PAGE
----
Jean Xceron began formal art studies
at the Corcoran School of Art in Washington, D.C., from 1910 to 1917. He relocated to New York City in 1920, where he studied with Joaquin Torres-García. By 1927 Xceron had moved to Paris, where he immersed himself in abstract art through direct contact with a number of Europe’s major abstractionists including Jean Arp, Albert Gleizes, Jean Hélion, Wassily Kandinsky, Fernand Léger, Piet Mondrian and Theo van Doesburg, among others. With an exhibition of his work in 1931 at the prestigious Galerie de France, Xceron made a name for himself among Parisian art circles, which served him well upon his return to the United States in late 1937.
Xceron’s move back to New York coincided with the development of the “second wave” of abstract art in America. The American Abstract Artists (AAA) was formed in 1936, and the Museum of Non-Objective Painting, containing the Solomon R. Guggenheim Collection, opened in 1939. Xceron was eagerly embraced by the artists within AAA for his firsthand knowledge of European abstraction. Hilla Rebay, Solomon Guggenheim’s art adviser and the founding director of his museum, quickly purchased several Xceron paintings for Guggenheim’s collection and hired the artist to work as an artist/curator at the museum, a position he held until his death in 1967.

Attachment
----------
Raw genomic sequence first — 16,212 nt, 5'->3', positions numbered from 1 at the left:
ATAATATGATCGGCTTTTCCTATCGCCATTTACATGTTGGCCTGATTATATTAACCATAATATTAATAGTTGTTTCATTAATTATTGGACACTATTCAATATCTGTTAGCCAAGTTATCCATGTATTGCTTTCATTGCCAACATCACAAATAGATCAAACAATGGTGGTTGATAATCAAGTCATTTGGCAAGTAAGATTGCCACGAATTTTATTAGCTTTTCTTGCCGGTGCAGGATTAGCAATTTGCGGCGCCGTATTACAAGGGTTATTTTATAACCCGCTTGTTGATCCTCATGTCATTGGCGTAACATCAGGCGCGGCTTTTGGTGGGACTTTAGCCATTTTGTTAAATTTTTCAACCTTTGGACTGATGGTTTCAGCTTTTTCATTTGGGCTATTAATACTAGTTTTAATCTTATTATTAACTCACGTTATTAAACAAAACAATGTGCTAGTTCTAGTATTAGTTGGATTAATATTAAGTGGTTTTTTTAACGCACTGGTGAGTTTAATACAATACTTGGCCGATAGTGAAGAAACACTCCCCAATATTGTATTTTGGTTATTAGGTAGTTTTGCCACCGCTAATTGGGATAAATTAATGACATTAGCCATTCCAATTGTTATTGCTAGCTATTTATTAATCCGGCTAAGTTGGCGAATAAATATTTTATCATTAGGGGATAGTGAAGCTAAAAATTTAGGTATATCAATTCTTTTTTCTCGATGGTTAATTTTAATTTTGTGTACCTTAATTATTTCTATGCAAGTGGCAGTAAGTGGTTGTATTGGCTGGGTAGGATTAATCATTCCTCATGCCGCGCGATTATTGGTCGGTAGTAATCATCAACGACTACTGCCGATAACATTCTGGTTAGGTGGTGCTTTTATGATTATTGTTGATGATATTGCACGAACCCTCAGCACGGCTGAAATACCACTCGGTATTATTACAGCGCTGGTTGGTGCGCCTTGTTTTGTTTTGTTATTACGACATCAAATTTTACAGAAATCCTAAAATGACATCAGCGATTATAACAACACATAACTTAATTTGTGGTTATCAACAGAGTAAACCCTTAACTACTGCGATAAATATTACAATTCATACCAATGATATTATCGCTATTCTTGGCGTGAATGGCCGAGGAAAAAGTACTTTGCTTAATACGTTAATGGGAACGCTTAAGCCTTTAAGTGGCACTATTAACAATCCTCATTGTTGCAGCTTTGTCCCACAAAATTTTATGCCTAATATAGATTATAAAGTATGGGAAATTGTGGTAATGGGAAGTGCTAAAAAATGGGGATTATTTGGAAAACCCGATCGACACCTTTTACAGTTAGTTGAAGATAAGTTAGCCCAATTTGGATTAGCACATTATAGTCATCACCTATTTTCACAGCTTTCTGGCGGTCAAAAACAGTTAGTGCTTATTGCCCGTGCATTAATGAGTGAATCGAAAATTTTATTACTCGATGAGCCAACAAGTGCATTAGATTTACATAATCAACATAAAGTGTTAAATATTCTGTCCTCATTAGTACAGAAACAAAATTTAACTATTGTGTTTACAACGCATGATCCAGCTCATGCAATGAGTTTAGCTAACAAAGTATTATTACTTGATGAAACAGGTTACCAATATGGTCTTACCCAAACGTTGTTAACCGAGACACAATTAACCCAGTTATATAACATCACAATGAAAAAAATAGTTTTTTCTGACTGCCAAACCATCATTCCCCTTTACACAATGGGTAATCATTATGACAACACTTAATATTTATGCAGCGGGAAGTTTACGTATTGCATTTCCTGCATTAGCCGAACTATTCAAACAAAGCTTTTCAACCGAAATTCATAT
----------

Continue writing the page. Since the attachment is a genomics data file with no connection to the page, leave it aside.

Works by Jean Xceron may be found in the following museums:
Jonson Gallery of University of New Mexico
Michele and Donald D’Amour Museum of Fine Arts
Neuberger Museum of Art Smithsonian American Art Museum
Solomon R. Guggenheim Museum
The Newark Museum
Whitney Museum of American Art
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